In the burgeoning Devèze district of Béziers, France, an urban renaissance is taking place. While the city has prioritized the development of public infrastructure such as a town hall annex, a community centre and sports facilities, the large residential complexes of the 1970s are being replaced by smaller multi-family buildings and single-family homes. Nearly 600 of these units were demolished to make way for a 3,800-square-metre bilingual nursery and elementary school. Opened in January 2023, the École Samuel Paty, designed by Paris-based Ateliers O-S Architectes and Montpellier firm NAS Architecture, replaces the run-down École des Oliviers on the neighbouring plot, which was filled with asbestos, reflecting not only the city’s continued development but its formal shift towards the human scale.
Despite investment in social infrastructure, the neighbourhood, located east of the city centre, has been a hotbed for drug trafficking and crime (the school’s name, which honours a teacher murdered in a terrorist attack at a Paris school in 2020, is no mere coincidence). As such, the school’s design needed to account for these security considerations, while also protecting the classrooms from strong winds and street noise. To that end, the architects conceived of the building as a pentagonal fortress that surrounds two protected courtyards, which host playgrounds, learning gardens and relaxation areas. Behind the school, three ancillary buildings woven into the landscape house additional programs such as the medical centre, library, cafeterias, and admin offices.
From the street, the single-storey structure appears deceptively massive. The glass and metal interior façade, which faces the courtyard, is lightweight and porous by contrast. This material duality runs throughout the project. The building’s imposing presence is softened by the sand-tinted raw concrete façade, which recalls the warm colour of the earth, and the gabled roof which evokes a residential feel. Its clean longitudinal volume responds to the site’s topography, while its neutral palette unifies the complex, allowing it to fit seamlessly into its context.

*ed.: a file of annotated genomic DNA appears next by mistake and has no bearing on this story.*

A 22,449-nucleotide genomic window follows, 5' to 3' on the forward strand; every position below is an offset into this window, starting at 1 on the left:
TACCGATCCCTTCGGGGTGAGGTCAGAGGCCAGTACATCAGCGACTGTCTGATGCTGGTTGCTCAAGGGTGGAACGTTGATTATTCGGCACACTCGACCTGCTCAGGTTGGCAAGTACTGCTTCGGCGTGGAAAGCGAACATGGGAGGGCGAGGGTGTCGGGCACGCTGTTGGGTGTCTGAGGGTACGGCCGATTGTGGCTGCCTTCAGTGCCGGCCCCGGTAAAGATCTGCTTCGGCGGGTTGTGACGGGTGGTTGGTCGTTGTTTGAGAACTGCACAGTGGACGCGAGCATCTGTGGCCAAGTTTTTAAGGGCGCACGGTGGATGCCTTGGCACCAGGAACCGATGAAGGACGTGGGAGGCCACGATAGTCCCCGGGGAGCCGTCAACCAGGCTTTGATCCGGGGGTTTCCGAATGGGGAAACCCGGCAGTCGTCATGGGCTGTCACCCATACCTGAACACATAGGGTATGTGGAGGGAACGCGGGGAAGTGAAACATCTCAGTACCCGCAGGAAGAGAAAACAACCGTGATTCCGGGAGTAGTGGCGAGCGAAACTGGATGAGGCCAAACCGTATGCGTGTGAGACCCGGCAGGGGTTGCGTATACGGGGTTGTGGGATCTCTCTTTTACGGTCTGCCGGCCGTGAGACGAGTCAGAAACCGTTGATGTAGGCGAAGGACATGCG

From the early stages of the project’s design, the architects were conscious of preserving the existing trees on site. To that end, the school’s main entrance is located at the junction of two driveways, lined with sycamore and pine trees to the west and north respectively. The interior seeks to foster this same connection with nature.
The forecourt, lit by three circular skylights, features a small garden that guides students to their classrooms. Here, the building splits off into two separate corridors, one for the primary school and one for the nursery school, with the principal’s office at the centre, a strategic position that allows for optimal contact with families and the widest field of vision to ensure safety within the complex. Across the courtyard from the principal’s office, a spacious multi-purpose room bathed in natural light bridges the gap between the primary and nursery schools, offering a space for both work and play. The rational plan makes for easy wayfinding for both students and staff, with all common areas easily accessible via the shared outdoor space.
The corridors provide a second layer of protection behind the thick exterior walls. Generous and brightly lit, the unheated concrete hall becomes like an internal “street,” with warm wooden finishes, rows of cubbies, and porthole-like circular windows that look into the classrooms. The intimate, slope-roofed space opens up into fifteen expansive double-height classrooms — six kindergarten and nine elementary classes — which all face the courtyard, with French window-style openings that blur the boundaries between indoors and out (and allow for better supervision of the playground). “The courtyard is an extension of the classroom,” the architects explain. Prioritizing nature and nurture in equal measure, École Samuel Paty is sure to have a profound impact on the community it serves.
Massive yet porous, the building forms a protective cocoon around its students in a developing area of Béziers, France.